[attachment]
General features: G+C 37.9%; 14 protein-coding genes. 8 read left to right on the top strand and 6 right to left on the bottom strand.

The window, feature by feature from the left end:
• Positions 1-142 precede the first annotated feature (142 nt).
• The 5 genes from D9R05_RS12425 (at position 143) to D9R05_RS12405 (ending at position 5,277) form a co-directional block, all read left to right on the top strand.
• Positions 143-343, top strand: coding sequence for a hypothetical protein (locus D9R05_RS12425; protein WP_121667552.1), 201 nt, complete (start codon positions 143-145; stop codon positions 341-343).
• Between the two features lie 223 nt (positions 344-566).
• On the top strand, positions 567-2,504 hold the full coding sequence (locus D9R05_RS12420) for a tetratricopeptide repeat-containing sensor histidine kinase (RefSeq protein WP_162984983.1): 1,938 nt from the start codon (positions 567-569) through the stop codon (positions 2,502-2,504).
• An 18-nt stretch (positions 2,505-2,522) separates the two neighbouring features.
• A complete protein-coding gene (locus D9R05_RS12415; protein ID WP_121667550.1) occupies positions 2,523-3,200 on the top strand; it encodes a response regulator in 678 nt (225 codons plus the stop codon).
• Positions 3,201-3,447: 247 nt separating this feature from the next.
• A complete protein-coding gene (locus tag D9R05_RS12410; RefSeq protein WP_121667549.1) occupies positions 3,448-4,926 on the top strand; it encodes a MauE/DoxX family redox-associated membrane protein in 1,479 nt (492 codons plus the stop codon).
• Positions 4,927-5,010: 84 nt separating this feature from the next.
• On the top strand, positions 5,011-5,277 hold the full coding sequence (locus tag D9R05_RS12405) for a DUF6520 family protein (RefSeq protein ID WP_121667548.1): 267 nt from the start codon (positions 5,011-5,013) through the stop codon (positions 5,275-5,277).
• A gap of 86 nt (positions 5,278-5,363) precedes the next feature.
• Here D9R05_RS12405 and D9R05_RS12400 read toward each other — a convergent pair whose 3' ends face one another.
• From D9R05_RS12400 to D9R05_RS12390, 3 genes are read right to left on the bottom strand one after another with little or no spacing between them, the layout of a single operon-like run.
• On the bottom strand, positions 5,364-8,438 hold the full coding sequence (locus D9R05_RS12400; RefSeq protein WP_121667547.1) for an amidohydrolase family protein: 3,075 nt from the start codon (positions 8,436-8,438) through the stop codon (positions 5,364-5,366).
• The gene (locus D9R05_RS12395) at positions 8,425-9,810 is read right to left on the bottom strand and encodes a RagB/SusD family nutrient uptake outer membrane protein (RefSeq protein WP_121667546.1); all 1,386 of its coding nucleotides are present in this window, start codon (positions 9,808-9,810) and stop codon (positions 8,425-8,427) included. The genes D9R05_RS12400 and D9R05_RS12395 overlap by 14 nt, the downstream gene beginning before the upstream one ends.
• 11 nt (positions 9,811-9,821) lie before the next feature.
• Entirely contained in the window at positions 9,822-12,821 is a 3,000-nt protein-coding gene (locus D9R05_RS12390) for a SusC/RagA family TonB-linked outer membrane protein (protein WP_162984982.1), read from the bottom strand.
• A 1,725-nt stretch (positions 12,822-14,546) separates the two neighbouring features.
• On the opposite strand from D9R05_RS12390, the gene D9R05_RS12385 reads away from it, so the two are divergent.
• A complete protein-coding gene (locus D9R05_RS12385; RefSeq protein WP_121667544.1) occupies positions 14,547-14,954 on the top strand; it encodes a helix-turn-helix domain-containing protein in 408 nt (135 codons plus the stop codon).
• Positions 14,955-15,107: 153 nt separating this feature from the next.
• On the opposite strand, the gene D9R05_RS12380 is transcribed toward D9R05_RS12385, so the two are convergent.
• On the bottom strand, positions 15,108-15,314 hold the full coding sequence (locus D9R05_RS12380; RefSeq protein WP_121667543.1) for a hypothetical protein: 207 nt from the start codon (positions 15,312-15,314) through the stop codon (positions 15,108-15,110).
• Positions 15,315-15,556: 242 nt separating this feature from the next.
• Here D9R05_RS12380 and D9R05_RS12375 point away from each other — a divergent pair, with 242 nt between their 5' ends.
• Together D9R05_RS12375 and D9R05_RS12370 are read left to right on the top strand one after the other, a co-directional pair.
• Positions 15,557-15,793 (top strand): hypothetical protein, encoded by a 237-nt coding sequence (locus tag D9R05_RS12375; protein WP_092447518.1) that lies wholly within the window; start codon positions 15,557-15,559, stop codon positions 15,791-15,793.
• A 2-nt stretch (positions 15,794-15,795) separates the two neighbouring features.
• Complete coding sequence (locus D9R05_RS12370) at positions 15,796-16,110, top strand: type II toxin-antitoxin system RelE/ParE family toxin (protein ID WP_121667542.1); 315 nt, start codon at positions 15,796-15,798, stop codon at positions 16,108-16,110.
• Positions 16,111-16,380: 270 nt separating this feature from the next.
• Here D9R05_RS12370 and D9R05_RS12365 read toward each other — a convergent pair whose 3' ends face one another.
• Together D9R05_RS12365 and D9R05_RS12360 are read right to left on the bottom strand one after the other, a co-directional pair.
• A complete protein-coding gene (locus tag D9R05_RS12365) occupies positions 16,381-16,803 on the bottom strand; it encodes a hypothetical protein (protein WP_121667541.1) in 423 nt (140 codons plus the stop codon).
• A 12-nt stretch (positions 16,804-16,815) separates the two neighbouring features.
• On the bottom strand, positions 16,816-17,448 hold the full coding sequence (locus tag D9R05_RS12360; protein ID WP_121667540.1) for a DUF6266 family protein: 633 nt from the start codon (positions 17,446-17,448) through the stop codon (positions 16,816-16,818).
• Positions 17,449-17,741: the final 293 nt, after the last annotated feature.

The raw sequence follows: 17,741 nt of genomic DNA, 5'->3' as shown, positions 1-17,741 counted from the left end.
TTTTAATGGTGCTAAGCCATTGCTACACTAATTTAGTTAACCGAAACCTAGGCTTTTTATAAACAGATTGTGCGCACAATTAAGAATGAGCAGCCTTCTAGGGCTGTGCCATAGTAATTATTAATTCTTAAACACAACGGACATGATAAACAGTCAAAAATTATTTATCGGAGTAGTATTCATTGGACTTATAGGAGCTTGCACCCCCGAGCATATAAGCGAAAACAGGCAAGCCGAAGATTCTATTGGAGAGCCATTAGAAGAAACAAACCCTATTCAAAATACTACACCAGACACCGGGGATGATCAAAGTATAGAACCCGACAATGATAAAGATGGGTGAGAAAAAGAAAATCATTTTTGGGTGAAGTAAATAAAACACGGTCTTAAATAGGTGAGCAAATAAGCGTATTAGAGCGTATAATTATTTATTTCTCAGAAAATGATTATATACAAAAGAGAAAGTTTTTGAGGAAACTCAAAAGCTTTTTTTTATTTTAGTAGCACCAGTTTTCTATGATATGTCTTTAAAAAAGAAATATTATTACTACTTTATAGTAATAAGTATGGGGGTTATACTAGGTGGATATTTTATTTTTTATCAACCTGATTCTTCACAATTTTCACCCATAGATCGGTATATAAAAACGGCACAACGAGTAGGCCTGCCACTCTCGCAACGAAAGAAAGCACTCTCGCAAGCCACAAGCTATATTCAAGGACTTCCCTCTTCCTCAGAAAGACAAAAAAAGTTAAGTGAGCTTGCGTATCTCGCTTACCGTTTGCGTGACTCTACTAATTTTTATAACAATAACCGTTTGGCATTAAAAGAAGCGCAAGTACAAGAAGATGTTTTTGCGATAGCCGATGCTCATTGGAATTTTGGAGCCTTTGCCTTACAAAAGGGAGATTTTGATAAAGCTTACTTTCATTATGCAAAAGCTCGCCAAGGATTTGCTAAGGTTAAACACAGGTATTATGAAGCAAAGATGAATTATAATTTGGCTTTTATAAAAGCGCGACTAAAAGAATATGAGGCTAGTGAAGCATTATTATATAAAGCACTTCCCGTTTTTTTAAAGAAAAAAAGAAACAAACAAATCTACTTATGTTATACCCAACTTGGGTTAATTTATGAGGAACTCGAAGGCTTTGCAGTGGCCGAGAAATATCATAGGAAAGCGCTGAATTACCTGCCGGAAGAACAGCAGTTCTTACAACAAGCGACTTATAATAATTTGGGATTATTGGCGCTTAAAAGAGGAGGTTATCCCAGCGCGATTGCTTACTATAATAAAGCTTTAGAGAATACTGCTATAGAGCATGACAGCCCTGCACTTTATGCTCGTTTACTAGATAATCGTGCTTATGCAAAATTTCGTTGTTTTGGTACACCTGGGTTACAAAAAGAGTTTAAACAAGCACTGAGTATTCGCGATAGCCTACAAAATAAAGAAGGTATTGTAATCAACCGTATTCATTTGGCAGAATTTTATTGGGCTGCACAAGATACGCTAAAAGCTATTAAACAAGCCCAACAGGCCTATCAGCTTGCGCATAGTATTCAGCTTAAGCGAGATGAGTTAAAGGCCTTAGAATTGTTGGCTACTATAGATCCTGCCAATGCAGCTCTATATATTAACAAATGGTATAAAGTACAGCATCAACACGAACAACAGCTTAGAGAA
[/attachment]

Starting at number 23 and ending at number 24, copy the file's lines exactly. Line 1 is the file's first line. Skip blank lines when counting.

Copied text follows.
• A complete protein-coding gene (locus D9R05_RS12385; RefSeq protein WP_121667544.1) occupies positions 14,547-14,954 on the top strand; it encodes a helix-turn-helix domain-containing protein in 408 nt (135 codons plus the stop codon).
• Positions 14,955-15,107: 153 nt separating this feature from the next.